Some social advocates now view student loan default as a social justice issue. The Washington Center for Equitable Growth and over 40 public civil rights groups sent a letter in 2016 to the Justice Department raising a concern that student loan debt unfairly and disproportionately harms minorities. The intended outcome was to convince the government to halt wage garnishments, fees, tax penalties and other onerous collections practices, given the economic elevation loan purpose and the financial status of the borrower. Adding insult to injury, students who must drop out of college for external reasons must still repay the loan without the presumptive income boost from gainful employment. Should there be a “0” interest rate? Why aren’t more professions exempt from repayment? Why isn’t the grace period longer than six months on Stafford Loans? Is this two-steps forward and two steps back economics? This matter would not be a racial conversation if there were not such a vast disparity in economic outcomes between educated African Americans and Caucasians.

According to the National Center for Educational Statistics, Black women are the most educated group by race and gender in the United States (2016). Black women also have the lowest incomes of any demographic sector, with respect to their superior educational achievement. When Black women suffer, a negative ripple effect permeates the entire community with damaged personal and institutional relationships.  Therefore, if student loans are the primary funding tool for the educational pursuits for Black women, (intended to help them rise above generational poverty), but student loan repayment policies impede economic growth, then the intended purpose is contaminated by the resultant policy execution.

Educational equity must be at the top of our “must do” list when evaluating legislators on the local, state and national level. We must actively advocate for economic equity for student loan recipients; education should facilitate prosperity, not chain borrowers to poverty. Through our churches, social, professional, and civic organizations, we must inform and vote for those representatives who understand and empathize with this dilemma, and are willing to fight for our future. The regulations must be rewritten to address and repair the inherent racial disparity, which presently prevents minorities from tasting the fruit of the educational harvest.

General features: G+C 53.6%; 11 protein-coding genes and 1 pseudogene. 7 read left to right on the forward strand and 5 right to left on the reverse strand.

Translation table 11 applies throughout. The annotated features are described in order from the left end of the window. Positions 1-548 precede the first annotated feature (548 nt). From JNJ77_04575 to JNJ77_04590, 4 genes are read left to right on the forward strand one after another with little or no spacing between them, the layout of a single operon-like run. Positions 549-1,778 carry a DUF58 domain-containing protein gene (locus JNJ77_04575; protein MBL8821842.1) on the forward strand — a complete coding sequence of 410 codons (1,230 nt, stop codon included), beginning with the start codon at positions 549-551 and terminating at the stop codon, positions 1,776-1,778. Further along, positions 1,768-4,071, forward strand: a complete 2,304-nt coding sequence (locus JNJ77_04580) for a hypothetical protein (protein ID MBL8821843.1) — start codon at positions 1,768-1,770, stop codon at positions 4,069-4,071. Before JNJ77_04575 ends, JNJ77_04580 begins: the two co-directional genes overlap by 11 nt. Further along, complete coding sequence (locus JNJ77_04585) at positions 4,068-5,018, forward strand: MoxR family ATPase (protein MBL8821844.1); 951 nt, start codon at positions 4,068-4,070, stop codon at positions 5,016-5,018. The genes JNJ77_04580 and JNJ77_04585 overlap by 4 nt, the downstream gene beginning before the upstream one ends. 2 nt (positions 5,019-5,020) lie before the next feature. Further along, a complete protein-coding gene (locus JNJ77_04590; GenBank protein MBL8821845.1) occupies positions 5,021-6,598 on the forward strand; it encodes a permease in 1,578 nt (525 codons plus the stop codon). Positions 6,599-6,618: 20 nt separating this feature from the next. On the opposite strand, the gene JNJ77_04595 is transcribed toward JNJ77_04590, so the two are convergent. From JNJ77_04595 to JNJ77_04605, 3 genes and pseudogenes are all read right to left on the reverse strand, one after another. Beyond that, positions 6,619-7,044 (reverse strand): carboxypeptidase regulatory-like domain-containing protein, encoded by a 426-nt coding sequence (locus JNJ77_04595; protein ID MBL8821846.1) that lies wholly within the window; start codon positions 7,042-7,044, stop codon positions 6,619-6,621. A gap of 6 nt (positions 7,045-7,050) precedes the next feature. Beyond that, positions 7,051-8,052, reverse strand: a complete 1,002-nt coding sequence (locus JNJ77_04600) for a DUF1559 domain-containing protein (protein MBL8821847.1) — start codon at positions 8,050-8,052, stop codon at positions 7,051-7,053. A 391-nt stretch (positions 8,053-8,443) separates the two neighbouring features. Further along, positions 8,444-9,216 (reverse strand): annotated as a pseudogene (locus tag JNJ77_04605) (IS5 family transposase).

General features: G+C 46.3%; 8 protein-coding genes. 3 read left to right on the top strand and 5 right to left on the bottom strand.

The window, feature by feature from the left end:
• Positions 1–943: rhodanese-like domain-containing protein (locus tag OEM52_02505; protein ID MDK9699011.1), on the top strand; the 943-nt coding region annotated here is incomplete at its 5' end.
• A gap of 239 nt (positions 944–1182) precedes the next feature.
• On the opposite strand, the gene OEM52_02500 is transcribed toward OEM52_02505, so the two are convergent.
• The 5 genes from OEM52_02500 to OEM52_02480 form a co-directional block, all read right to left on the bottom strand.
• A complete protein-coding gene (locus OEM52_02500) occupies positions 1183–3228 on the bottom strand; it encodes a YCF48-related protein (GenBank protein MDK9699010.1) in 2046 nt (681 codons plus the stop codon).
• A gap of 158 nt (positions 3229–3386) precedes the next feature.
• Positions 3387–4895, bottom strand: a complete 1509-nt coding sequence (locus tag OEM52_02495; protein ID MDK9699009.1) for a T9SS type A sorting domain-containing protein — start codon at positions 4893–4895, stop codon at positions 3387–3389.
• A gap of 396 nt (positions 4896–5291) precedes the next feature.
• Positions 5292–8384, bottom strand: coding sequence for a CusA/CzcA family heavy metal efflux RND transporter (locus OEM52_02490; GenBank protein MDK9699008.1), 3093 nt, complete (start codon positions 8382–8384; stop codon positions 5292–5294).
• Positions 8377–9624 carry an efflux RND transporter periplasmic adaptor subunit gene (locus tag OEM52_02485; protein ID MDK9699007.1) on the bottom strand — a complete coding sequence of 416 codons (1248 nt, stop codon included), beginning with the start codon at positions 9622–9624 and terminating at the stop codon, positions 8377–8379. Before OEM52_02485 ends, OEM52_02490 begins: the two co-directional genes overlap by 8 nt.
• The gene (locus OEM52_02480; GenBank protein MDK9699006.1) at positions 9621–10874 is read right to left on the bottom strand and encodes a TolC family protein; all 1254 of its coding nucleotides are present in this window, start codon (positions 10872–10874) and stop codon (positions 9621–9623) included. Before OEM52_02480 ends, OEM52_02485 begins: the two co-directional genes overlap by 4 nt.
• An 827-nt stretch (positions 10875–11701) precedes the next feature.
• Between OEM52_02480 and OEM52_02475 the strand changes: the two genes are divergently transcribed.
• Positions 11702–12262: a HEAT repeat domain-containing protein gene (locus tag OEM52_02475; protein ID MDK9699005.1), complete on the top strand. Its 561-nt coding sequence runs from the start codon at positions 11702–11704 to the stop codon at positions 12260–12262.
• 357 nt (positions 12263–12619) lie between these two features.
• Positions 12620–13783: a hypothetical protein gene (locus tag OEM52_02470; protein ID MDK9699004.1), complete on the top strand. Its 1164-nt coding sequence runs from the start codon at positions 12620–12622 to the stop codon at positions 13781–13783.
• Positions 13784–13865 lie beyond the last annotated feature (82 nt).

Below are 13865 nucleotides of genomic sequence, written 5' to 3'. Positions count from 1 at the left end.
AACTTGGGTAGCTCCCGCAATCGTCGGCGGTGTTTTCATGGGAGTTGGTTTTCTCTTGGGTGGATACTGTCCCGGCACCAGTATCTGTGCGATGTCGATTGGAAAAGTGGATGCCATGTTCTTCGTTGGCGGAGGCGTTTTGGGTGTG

As we face the objectionable behavior of the Trump administration, economic strategies to stabilize our community must employ grass roots, bottom-up movement. When those who have never borrowed to attend college, buy a home, or used layaway for Christmas gifts, are in charge of national educational policy, Black people, especially Black women, must resist. Let us revere, respect and mimic the educational do-or-die battle executed by historic leaders including Mary Mcleod Bethune, Anna Julia Cooper, and Mary Church Terrell. The future of the Black community depends on the decisions we make today; education and economics must remain our focus until we achieve true parity.

References:

Cooper, D.  & J.C. Wang (2014).  Student loan debt and economic outcomes. Federal Bank of Boston. Retrieved from https://www.bostonfed.org

Luhby, T. (2015). Race and reality in America. CNN Money. Retrieved from http://money.cnn.com

National Center for Educational Statistics (2016). Report: Black Women Have Become The Most Educated Group In The U.S. Free Speech. Retrieved from www.freespeech.org

Radcliffe, C. & McKernan, S. K. (2014). Who is most worried about student loan debt? Federal  Bank of Boston. Retrieved from https://www.bostonfed.org

Zalanick, M. (2016). Advocates fear racial disparities in student loan defaults. Beyond the News. University Business. Retrieved from www.universitybusiness.com